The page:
My blogger peep Elizabeth Mueller is hosting a “break the rules blogfest” today and I’m happy to participate by posting an early, “pre-educated” draft of a previous WIP. This was before I really learned about killing redundancy, showing versus telling, eliminating back story, and creating tension.
So, where’s the flake out? It’s really anxiety provoking to post a rough, unpolished version of a novel I trunked over a year ago! Anyway, here goes…
Completed in 1384, the Castle Kirkwood stood as a symbol of the wealth and power of the local Lord. Construction had started seven years earlier, but the time had finally come for his Lady Ruth Kirkwood and their infant daughter Arianna to move in. The wait was worth it. Lord William Kirkwood basked in its magnificence. Most of the other local Lords had built manors in which to live. That, of course, was not good enough for Kirkwood. His castle was a true reflection of his greatness and grandeur.
Lord Kirkwood, tall and solidly built, watched with pleasure as his beautiful wife, elegant and erect with her long dark locks braided into a tight bun atop her head, entered the threshold and took in the interior. Her bright green eyes took in the expansiveness of their new home. A great hall opened out to the right of the entrance, while a steep stair surrounded by thick walls ascended to the second level. To the left of the centrally located stair, the space was broken up into smaller rooms. A study for the Lord, where he would plan his conquests, took up most of the space. Smaller rooms to the back were parceled out to the servants. There was a door leading out to the back where a semi-detached kitchen stood. Despite being built with stone, having a separate kitchen respected the tradition of having a safety measure against fire.
Of course, the great hall had a long, rectangular dining table at its center and a large fireplace along its outer wall. The fireplace was flanked by tall windows, which were made of many smaller glass panes. The lady especially liked this feature as it made the large echo-prone hall seem “comfortable.”
Upstairs, the space was divided into several bedchambers, the largest of which was dedicated to the Lord and Lady. It was off to the right of the stair. To the left and front of the castle was their daughter’s bedroom. She was as of yet too young to sleep in the room on her own. Children grow fast, the Lady would say, and soon enough Arianna would be able to sleep in her own bed.
Since the castle faced the east, the room would be filled with the warm rising sun of dawn. An ideal place for a child, the Lady thought.
Lord Kirkwood was pleased that his wife was happy. Together, they watched their daughter grow through infancy and toddlerhood. She was happy and inquisitive and her lively chatter brought warmth to the cold stones. It was well known that Arianna shared many of her mother’s features. Most obvious of which were their dark hair and striking emerald green eyes.
In the five years that they had lived in the castle, Lord Kirkwood prospered as the nearby city of Dartford developed into a commercial center. Dartford had the premiere location of acting as a hub between London, Canterbury, and the Kent Coast. Trade flowed down Dartford’s mainstreet and the people of the city benefited from the constant stream of commerce. It seemed only natural that the Lord’s success would match that of his city. He was also pleased to see that his “neighbor” Lord Beckwith was sharing the same prosperity. And the neighboring Lord had plenty of sons. Lord Kirkwood did not waste time in setting up a betrothal between his daughter, now five years old, and Lord Jeffrey Beckwith’s eldest son, Hugh, who was nearing manhood at fifteen. When the Lord learned that his Lady was again with child, he dared to start planning for the birth of a son. His heir. Things were going so well, how could he not expect to be blessed with a son?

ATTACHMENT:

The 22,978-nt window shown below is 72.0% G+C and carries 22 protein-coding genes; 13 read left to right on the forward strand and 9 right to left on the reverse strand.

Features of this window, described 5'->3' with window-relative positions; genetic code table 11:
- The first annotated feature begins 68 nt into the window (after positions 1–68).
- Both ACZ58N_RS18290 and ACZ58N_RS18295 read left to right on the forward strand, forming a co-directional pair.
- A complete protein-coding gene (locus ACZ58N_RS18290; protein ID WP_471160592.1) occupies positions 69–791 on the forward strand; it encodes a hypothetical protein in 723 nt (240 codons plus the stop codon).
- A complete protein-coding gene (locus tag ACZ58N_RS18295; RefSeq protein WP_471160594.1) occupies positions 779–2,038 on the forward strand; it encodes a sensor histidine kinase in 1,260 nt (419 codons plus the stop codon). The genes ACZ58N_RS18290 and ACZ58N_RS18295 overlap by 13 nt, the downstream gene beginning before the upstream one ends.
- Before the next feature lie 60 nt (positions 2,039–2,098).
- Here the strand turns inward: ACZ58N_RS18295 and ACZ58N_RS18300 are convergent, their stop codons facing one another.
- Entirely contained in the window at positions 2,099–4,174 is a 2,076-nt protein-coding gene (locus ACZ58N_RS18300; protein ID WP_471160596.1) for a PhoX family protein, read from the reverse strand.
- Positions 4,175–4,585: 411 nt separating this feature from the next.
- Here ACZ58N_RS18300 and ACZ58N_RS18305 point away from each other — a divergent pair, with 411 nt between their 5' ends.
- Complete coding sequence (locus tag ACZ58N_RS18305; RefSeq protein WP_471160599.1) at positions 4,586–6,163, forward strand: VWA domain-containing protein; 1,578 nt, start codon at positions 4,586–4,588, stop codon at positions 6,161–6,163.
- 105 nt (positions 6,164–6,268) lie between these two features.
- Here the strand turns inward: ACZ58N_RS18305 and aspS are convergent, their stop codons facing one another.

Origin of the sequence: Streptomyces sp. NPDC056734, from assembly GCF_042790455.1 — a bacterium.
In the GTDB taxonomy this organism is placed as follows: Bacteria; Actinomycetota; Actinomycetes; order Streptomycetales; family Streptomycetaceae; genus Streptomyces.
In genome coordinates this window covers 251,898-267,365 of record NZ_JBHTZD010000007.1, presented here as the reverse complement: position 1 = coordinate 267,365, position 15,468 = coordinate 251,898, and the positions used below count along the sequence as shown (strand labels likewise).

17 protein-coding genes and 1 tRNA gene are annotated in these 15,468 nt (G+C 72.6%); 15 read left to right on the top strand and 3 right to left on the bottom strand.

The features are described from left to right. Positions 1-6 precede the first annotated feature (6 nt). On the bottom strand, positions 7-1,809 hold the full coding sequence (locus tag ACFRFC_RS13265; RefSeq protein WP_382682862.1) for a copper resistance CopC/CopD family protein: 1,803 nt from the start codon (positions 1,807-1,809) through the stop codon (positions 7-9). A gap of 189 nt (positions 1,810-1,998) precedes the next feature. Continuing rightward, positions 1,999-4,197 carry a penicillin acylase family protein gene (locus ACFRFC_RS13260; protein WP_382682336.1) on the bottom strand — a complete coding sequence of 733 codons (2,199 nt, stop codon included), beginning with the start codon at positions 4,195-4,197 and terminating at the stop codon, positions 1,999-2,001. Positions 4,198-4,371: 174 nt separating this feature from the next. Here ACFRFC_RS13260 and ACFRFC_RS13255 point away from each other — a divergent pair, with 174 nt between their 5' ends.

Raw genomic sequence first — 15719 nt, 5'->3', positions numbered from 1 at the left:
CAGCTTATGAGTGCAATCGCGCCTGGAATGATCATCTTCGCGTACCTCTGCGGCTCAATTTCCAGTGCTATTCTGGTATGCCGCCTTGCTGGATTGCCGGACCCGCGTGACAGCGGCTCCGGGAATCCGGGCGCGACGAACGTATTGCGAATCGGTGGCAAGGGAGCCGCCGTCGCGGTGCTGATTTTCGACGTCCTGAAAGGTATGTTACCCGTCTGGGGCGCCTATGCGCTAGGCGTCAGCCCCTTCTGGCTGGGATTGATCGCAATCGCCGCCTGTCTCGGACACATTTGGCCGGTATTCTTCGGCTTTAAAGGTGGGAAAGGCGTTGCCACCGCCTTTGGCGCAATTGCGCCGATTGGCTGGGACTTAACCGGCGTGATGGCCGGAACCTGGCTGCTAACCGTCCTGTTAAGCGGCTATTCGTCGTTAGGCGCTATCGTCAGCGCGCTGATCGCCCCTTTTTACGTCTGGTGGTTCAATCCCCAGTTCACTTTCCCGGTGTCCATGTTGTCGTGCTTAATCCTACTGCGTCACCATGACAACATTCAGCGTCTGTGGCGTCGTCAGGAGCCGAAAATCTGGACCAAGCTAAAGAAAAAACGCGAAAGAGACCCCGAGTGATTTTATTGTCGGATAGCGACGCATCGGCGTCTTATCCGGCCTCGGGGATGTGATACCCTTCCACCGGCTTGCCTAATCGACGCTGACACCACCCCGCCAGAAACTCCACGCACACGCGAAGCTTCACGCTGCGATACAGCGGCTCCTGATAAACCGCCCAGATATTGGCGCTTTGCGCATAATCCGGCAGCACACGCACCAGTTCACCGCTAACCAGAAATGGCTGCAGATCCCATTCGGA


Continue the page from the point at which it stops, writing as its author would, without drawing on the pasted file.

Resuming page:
The higher you are, the harder you fall. He was blessed with a son, but his wife, his beautiful wife, hemorrhaged and died only moments after the newborn was placed in her arms. Her anguished cries were seared into Kirkwood’s memory as she mourned her stillborn infant before her own body gave out. Anger flared in him as he looked into her eyes, those clear green eyes that he so loved, as they glazed over. Fate, how cruel!! He thought.
Coldness descended on the castle then, setting in like a dense fog in late fall when the leaves have fallen but not yet the snows. The Lord’s heart turned brittle with bitterness. His clear, ice blue eyes became hard and cruel. He busied himself with leading armies and warmongering. Battles were easy to find and he had his share. It was in his blood. So much he thirsted for war. It was the only thing that sated his rage. Mentioning his name struck fear in the hearts of the people of Dartford. Since his Lady’s demise, he no longer had a check on his cunning and ruthlessness. People became pawns. They were objects. A means to an end. To see a human beneath risked hesitation in battle, a risk he could not afford. Nor would he abide by it.
Alrighty, gang. So how many faux pas do you see? (I think I hit most of the heavy hitters on Elizabeth’s list. Don’t believe me? Check out her post here. You won’t be disappointed. Plus, you can find links to all the other brave bloggers taking part in the fun. Thanks, Elizabeth for such a fun idea!)